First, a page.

Is there a cold, snowy March ahead?

Another month has come and gone as we slowly make our way toward spring. So far we have made it through the three official months of winter, and if you were to listen to the general population talking you’d think it was a cold, nasty winter. So, let’s look back and see just how cold and nasty this winter was.

December started off very warm, with high temperatures above the 0 C mark in most locations on the first three days of the month. Cooler weather settled in during the second week of the month before we saw a return to mild weather in the week leading up to Christmas. Over the Christmas holidays the bottom fell out of the thermometer and we saw temperatures plummet to around -30 C for overnight lows. We saw a slight recovery during the last five days of December, but overall, the month ended up being slightly below average.

Milder weather continued into the first two weeks of January before the coldest cold snap in a couple of years moved in, and we saw temperatures drop into the mid-minus 30s on several nights during the third week. Even with this extreme cold snap, the month of January actually ended up being slightly above average thanks to the mild weather during the first couple of weeks.

Now on to February, which started off bitterly cold with Feb. 1 recording the coldest mean temperatures since back in January 2009. These cold temperatures continued for the first two weeks before slightly milder air moved in during the middle of the month. This milder air didn’t take control of the weather, as we saw mild days interspersed with colder days. Finally, during the last week of the month, mild air moved in to stay for a little while as we saw high temperatures flirt within the 0 C mark on most days. When all was said and done, the month came in pretty close to average. At Winnipeg, one of the few Environment Canada stations still reporting daily data, the mean monthly temperature was -13.5 C, which was 0.1 C above average. Looking at some of the more rural stations, temperatures were a little colder, with mean monthly temperatures coming in around -14 C, or a little below average.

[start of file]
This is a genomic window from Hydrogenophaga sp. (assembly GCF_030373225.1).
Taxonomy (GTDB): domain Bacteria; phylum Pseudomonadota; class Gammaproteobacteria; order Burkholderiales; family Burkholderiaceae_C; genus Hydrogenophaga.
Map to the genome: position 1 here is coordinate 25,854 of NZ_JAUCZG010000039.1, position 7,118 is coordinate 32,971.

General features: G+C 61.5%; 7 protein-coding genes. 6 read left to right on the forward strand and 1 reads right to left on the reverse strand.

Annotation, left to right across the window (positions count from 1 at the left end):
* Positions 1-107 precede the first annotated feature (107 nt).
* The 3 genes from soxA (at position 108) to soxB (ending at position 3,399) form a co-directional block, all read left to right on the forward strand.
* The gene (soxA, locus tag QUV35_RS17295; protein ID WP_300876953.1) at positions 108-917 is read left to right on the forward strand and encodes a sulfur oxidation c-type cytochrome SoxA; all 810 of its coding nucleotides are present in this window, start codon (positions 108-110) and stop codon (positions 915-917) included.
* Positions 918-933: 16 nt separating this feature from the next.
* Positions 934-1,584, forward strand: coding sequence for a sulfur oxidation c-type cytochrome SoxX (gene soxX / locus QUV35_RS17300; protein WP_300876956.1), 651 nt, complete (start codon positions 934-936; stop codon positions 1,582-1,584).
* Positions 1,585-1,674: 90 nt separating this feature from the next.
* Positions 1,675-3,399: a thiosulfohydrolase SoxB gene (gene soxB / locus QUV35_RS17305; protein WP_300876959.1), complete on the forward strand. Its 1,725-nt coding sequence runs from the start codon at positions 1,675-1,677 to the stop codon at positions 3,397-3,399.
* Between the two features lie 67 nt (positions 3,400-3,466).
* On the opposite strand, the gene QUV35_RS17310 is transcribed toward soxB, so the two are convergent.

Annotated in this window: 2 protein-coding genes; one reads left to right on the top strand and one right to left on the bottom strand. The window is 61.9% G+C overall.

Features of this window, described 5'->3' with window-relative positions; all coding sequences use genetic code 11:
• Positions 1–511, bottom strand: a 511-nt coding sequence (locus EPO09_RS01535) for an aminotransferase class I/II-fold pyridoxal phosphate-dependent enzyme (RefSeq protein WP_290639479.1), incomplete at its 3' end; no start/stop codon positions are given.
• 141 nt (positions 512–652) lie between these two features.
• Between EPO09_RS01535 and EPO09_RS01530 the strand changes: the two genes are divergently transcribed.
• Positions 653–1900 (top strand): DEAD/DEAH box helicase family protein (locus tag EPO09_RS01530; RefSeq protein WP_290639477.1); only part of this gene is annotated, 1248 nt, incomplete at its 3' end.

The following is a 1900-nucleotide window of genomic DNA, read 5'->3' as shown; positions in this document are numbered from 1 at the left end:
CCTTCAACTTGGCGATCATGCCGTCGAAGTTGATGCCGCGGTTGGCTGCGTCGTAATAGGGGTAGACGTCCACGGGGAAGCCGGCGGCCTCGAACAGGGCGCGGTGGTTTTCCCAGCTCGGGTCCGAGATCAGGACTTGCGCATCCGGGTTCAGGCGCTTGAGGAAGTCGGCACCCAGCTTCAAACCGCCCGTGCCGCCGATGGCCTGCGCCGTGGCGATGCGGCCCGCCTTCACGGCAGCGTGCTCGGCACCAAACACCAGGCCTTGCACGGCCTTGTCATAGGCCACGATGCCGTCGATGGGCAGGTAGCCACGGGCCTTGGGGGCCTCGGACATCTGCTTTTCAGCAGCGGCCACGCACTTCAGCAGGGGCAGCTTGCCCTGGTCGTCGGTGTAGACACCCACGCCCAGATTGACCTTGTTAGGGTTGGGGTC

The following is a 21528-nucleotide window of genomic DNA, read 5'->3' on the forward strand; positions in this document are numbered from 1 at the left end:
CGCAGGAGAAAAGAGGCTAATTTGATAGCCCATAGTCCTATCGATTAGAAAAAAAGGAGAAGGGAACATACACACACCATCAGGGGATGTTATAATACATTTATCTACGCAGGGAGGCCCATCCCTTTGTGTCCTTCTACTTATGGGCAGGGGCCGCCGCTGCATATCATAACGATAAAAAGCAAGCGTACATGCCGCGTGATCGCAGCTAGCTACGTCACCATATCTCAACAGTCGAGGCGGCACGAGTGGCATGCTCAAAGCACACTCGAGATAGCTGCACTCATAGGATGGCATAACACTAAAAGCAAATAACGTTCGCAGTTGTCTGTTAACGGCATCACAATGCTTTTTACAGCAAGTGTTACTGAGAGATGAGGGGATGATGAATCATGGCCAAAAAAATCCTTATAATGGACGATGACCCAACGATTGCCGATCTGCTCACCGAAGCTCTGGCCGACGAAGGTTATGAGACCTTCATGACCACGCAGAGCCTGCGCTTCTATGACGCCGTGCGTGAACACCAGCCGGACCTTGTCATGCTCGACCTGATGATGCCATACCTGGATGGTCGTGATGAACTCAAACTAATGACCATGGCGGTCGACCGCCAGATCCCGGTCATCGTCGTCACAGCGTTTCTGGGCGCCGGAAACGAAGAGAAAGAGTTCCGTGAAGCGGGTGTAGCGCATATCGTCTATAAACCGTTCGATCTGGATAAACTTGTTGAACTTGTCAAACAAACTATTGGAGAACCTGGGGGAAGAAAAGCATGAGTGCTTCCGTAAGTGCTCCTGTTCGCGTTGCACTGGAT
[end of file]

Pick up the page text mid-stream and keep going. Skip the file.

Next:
So, for the official winter of 2012-13 we have seen temperatures right around average. Precipitation this winter appears to have come in around the same. Despite a lot of people talking about just how much snow there has been this winter, the overall amount for the entire three winter months is right around average, at least for central and eastern regions. Farther west, amounts are little above average. December saw above-average amounts of precipitation while January came in right around average. February was drier than average despite the blizzard that hit southern regions on the 17th and 18th. Take all this into account and we ended up with near-average amounts of precipitation this winter.

Who called it for February?

Overall, the winter of 2012-13 was an average winter. The problem is, we haven’t seen an average winter in a while and it always amazes me just how quickly we forget just what winter can be like. Looking at just February, it came in near to slightly below average in temperature and below average in precipitation. If we look back at the different forecasts we find that the Old Farmer’s Almanac, the Canadian Farmers’ Almanac, and we here at the Co-operator all called for near- to below-average temperatures and precipitation. So I guess we have to call it our first three-way draw.

The next big question is, how will our spring weather be? Unfortunately, that will have to wait until the next issue. For this issue you’ll have to settle with the extended forecast for the rest of March.

According to Environment Canada, March will see near- average temperatures along with near-average amounts of precipitation. Over at the Old Farmer’s Almanac they call for slightly above-average temperatures and near-average amounts of precipitation. After looking at the Canadian Farmers’ Almanac it would appear they call for near- to slightly above-average temperatures, as they mention rain a few times along with fair conditions. As for precipitation, it looks like they call for near-average amounts.

Finally, here at the Co-operator, I’m calling for a colder-than-average March. The medium-range models are not showing any big warm spell right through to the third week of the month and, in fact, some of them are showing a mid-month cold snap. Precipitation looks like it will be above average, since colder March weather will often be accompanied by stormy conditions. All I can say is I hope I am wrong and the Old Farmer’s Almanac is right!

About the author

Co-operator contributor

Daniel Bezte

Daniel Bezte is a teacher by profession with a BA (Hon.) in geography, specializing in climatology, from the U of W. He operates a computerized weather station near Birds Hill Park.



Stories from our other publications